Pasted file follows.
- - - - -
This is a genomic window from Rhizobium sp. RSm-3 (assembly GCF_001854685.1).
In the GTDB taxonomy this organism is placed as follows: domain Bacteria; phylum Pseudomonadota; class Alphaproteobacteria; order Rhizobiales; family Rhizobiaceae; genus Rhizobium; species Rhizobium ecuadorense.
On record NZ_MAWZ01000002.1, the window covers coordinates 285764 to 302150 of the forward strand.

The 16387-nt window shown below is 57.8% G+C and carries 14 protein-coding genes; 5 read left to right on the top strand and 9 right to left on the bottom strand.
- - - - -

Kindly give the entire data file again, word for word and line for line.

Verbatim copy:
This is a genomic window from Rhizobium sp. RSm-3 (assembly GCF_001854685.1).
In the GTDB taxonomy this organism is placed as follows: domain Bacteria; phylum Pseudomonadota; class Alphaproteobacteria; order Rhizobiales; family Rhizobiaceae; genus Rhizobium; species Rhizobium ecuadorense.
On record NZ_MAWZ01000002.1, the window covers coordinates 285764 to 302150 of the forward strand.

The 16387-nt window shown below is 57.8% G+C and carries 14 protein-coding genes; 5 read left to right on the top strand and 9 right to left on the bottom strand.